When Notre Dame women’s coach Muffet McGraw got the phone call last week that she would be named to the Naismith Basketball Hall of Fame, she was instantly overcome and wanted to weep.
When seven-time NBA All-Star Tracy McGrady got the news, his eyes so gushed over with tears that he fumbled through about every app on his phone before he opened the right one to make a call to his wife.
“I never had the opportunity to play for a championship, but this is my championship,” he said.
Among others similarly moved, including former Connecticut star Rebecca Lobo and current Harlem Globetrotters owner Mannie Jackson, sat Kansas coach Bill Self.
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Self said all the appropriate and right things, told a cool tale of learning in his car on Naismith Drive of this immortalization and certainly had respect and appreciation for the moment.
In due time, this will matter to him deeply ... as it should.
But behind the polite façade, you can be sure that this is just too soon.
Not for Self, 54, to seize a place in the Hall of Fame, for which he is abundantly qualified with a resume that includes the 2008 national title, 13 straight Big 12 Conference titles, 632 career wins at four schools (including 416 at Kansas) and a 43-18 NCAA Tournament record with nine Elite Eight appearances.
Too soon, that is, after his latest fizzle with his nemesis round: the 74-60 loss to Oregon last week at the Sprint Center.
Win that game and have his team here with a shot at a second national title — something he thinks more about than the first — and this would have been a perfect scenario.
Instead, it just accentuates what might have been, something you could see and feel in his body language when congratulations were offered.
“This is hard,” Self said.
Because he couldn’t help but flash back to last season, when he was named Associated Press national coach of the year at the Final Four in Houston days after his Jayhawks lost to Villanova in the regional final.
That one was bad, he said, but this one inflicts its own unique pain.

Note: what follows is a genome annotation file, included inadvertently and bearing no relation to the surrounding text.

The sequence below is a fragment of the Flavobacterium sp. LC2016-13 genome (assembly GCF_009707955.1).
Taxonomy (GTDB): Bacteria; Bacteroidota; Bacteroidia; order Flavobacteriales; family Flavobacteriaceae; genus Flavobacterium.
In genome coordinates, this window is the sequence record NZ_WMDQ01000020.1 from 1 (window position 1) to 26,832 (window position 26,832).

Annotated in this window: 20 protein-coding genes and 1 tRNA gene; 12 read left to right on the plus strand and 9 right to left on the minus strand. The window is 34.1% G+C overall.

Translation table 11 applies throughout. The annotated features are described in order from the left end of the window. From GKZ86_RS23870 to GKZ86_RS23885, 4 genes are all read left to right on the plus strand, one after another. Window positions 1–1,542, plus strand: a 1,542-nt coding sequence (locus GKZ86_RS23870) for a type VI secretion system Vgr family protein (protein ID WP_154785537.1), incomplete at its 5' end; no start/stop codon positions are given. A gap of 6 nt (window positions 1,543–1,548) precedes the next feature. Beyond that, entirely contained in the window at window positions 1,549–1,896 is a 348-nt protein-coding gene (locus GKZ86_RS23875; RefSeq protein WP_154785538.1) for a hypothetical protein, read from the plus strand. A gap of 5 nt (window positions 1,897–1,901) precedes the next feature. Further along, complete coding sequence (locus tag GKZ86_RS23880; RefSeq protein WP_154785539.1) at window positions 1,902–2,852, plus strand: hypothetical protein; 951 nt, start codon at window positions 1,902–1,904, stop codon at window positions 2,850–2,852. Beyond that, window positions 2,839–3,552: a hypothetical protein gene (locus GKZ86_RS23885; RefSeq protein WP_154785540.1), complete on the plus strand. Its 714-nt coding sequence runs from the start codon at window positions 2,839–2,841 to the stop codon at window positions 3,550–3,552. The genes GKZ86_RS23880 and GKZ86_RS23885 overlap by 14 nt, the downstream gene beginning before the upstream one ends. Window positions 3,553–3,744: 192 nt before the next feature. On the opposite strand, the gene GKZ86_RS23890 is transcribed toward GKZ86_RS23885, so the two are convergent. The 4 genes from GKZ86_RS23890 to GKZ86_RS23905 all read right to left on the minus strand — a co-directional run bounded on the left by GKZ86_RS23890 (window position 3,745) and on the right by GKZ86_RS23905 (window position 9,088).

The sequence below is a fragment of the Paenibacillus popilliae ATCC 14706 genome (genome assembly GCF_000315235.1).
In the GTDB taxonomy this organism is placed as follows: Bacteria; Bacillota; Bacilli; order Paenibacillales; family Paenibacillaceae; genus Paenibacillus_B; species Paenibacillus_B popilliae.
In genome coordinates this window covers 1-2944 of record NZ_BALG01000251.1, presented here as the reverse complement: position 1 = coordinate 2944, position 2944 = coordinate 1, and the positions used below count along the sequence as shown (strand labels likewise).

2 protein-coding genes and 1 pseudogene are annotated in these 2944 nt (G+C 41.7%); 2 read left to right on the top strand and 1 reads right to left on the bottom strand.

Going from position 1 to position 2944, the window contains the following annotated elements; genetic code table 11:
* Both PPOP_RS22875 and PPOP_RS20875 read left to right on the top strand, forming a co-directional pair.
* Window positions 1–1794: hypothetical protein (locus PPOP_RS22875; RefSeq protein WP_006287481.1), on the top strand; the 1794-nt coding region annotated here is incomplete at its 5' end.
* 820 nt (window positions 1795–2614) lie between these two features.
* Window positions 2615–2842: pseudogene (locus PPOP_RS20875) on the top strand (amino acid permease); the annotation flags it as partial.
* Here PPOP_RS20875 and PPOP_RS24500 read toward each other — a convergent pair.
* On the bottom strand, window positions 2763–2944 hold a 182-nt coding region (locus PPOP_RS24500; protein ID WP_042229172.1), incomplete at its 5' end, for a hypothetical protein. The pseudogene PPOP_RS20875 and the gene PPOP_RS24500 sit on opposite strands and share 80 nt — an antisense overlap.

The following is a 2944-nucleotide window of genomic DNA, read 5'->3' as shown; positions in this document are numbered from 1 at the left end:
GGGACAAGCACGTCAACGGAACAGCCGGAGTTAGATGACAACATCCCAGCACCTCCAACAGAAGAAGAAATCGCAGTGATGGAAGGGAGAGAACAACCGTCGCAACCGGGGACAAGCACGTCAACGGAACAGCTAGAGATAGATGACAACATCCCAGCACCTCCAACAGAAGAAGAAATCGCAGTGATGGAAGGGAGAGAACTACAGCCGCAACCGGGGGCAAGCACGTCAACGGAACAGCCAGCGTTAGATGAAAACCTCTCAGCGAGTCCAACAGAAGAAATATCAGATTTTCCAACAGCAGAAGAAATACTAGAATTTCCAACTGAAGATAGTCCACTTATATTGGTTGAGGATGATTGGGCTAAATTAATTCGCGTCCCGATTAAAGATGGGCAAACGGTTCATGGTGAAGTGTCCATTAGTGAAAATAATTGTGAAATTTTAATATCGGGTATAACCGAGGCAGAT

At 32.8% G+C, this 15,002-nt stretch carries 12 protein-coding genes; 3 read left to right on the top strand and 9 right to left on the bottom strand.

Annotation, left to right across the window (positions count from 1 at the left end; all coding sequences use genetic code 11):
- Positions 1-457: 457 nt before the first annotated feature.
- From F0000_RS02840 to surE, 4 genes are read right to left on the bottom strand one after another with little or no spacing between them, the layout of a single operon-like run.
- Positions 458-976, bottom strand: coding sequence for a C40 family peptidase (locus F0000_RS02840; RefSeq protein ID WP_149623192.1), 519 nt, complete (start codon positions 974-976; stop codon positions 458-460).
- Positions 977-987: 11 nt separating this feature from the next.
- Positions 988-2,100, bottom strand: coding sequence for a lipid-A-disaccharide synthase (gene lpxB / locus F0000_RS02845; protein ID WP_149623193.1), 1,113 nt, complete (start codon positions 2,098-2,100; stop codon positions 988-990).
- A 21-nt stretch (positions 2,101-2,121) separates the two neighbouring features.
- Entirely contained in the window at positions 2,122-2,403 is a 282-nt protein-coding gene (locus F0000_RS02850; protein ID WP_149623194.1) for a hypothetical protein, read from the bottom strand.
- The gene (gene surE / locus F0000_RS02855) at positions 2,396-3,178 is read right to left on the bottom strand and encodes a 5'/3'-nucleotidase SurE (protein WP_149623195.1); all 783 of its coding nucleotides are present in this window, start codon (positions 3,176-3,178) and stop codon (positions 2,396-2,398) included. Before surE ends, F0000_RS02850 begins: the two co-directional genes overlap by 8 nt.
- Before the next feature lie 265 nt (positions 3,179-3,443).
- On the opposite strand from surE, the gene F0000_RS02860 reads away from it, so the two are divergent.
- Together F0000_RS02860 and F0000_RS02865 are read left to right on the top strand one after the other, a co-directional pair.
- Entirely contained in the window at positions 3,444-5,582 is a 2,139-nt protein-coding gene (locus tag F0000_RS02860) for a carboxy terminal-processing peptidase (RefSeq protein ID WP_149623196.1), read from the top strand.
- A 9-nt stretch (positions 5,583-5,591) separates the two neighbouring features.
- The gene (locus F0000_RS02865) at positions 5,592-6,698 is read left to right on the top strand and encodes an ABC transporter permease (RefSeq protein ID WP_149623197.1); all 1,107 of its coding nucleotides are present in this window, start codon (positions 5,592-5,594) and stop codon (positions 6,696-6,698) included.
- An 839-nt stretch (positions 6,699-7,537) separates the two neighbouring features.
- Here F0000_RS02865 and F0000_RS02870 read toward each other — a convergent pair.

“Because we had a team that when we played well, we were as good as anybody,” he said. “But we also had a team that when things didn’t go well, we didn’t make shots. We had some limitations, too.
“This one’s harder. It’s not that we didn’t get here as much as that we didn’t give ourselves the best chance to get here.”
Still, Self has learned with age that he can’t be obsessed with setbacks.
Evidently referring to first-round NCAA losses to Bucknell and Bradley early in his KU career, he said he experienced moments that then seemed like “life-ending-type stuff, program-ending-type stuff.
“Then I realized that’s just a blip on the radar.”
And so he tries to remind himself now … while the last loss still is a clear and present object of frustration.
Self wasn’t alone in grappling to reconcile the conflict between personal recognition and what drives him.
McGraw’s Fighting Irish also were left stranded a game from the Final Four after a 76-75 loss to Stanford.
“It’s been really hard to celebrate because you’re constantly preaching to your team, ‘It’s all about team,’ ” said McGraw, who acknowledged she’d had to reach back to make sure she didn’t appear unhappy Saturday. “And you win an award. It’s like being the MVP of the game you lost. It’s so hard to be happy.
“It will come in September. But this was so soon.”
Too soon or not, Self being Self, he talked about how the journey hit him shortly after the news did and reflected on the way here.
That started with his parents, Margaret and Bill Sr., the former school superintendent and coach and toughest man he knows who seldom, if ever, missed work despite nearly 20 orthopedic surgeries.
He shared a dinner table with “the best role models a kid could have every night” with his sister, Shelly, so dedicated to her brother that she once rushed onto a court during one of his high school games to come to his aid during a fracas.
Heading for his degree in business at Oklahoma State, Self got the coaching bug and a life-changing break … at Kansas.
After his junior year at OSU, he worked at Larry Brown’s camp in Lawrence and banged up his knee there.
Brown felt bad and told Self, “If there’s ever anything I can do for you, let me know.”
The quick-witted Self had a typically nimble response.
“I said, ‘Well, Coach, there is one thing: You can hire me next year to be a graduate assistant,’ ” Self recalled saying. “He said, ‘You’re hired.’ ”
“My career path changed in that 30 seconds.”
To one that will have enduring meaning, no matter how conflicted he feels right now.
He’s in a job, after all, he “never dreamed … could be a dream job,” something much bigger than himself that he likes to call himself a “caretaker” of.
As he considers what preceded him at Kansas, Self laughs at the notion this distinction makes him as much as a brick in the broader foundation.
“When you talk about the big scheme of things, and you’re talking about the original rules (of the game, housed adjoining Allen Fieldhouse) and … pillars of the profession … no, I get my place,” he said. “And I’m thrilled and honored, but I don’t take myself serious enough to think that I deserve a brick.”
Self, of course, is far more than a caretaker.
He’s officially a legend of the game now.
But time enough to absorb that later, with the recent past still agonizing him and looking toward the future the only way to shrug that off.